Some people submit their college applications not knowing where they will end up. They try for some reach schools and some safe schools, hoping for multiple acceptances and the chance to make a choice between options
. For them, rejections are tough, but there's always a plan B
. But some students know exactly where they will end up - there is only one school they want to attend, and they have been working towards it for years. Commenter K.K was one of those, and wrote in to describe what happens when that plan goes wrong:
Yale was my dream school since junior high. I worked very hard in order to get perfect scores in school which I did. I did great and was extremely involved in extracurriculars. I always dreamed of graduating from Yale some day. Every night, when I was so tired but needed some motivation to study, I would take Yale’s brochure and look longingly at it. That would motivate me to push myself to the extreme.
I aced the SAT’s with above 2000+ scores. I got excellent recommendations from teachers. In fact, I stretched myself beyond my limit. But when decisions arrived, I was rejected. For over three hours, I was numb. When it finally hit me that all my toil came to nothing, I broke down and cried and cried and cried. I had missed all the fun in high school for Yale. I had sacrificed my time, my energy, my joy, my happiness, my good times, and my life for Yale. But, it was a waste.
It’s been two weeks now since I realised that I was never going to be good enough for Yale. I know I will never heal from this pain but I will still carry on with my life. I am not sure what the future holds for me right now but I am sure of one thing; that I will always wake up each morning to painfully realise that I wasted all my high school years preparing for a ‘We regret to inform you…..’ letter from my dream school, Yale.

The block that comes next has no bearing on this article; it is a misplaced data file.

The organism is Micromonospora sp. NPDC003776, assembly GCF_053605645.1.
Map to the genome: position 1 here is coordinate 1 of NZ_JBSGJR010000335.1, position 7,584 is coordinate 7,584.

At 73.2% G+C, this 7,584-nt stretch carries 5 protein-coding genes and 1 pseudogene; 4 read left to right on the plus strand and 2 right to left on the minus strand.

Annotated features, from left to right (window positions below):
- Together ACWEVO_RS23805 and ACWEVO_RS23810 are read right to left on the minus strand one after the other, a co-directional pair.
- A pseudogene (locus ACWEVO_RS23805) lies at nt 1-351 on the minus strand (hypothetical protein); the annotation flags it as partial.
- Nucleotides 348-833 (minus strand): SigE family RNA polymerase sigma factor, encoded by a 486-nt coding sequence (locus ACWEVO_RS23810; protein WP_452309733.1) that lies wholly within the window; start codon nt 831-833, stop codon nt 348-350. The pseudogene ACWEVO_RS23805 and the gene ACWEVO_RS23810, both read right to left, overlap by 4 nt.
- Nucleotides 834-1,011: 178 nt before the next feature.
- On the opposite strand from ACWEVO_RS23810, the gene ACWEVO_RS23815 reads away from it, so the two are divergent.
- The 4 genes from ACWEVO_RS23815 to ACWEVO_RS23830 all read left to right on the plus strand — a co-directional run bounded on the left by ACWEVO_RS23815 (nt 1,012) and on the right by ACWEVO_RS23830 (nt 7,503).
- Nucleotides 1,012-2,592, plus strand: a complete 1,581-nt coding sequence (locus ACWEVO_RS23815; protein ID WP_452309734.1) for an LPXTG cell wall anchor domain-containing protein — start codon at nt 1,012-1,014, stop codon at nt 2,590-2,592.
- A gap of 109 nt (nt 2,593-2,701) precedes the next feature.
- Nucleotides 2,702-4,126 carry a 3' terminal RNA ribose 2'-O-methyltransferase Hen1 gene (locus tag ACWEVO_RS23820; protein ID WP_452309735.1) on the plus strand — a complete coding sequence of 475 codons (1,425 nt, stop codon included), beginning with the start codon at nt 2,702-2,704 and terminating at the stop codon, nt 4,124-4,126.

This was the response from Student Union editor Jessica (who is old enough to have some perspective on the college admissions process, but not so old she's forgotten what it feels like):
I’m so sorry. I know it’s difficult to get rejected from your dream school. I can guarantee you one thing though, you will heal from the pain.
You will go to another school that is very good, find your niche there, and thrive, just as you would have done at Yale. You will spend 4 years learning alongside other fascinating students, growing as you experience life as an independent adult, and stretching yourself by studying new subjects and trying new extracurricular activities (just as you would have done at Yale). You will meet incredible people, some of whom will remain your best friends for the rest of your life, and some of whom will be incredibly important to you but eventually fade from your life (just as you would have done at Yale). And you will appreciate all that hard work you did in high school, because you will already know how to push yourself to your limits, and you will be able to choose when to push yourself and when to slack off (a luxury some of your classmates, who are being overwhelmed for the first time, will not have).
You will graduate and enter the real world, and from the second you start your first job you will work alongside some people who went to Yale and others who went to community college, all of whom all succeed or fail on their own merits, not the merits of the schools they went to. And guess what? Rarely will anyone ever ask you where you went to college, except as a way to make small talk when they don’t know what else to say.
Going to one particular school does not guarantee you success or happiness, just as not going to that school does not condemn you to failure or misery. What will guarantee your success or misery, however, is how you deal with this moment right now – whether you let this rejection affect how you see everything that happens from now on, or whether you let yourself find fulfillment in a new life plan.Can you relate to K.K? How did you feel when you received your admissions decisions?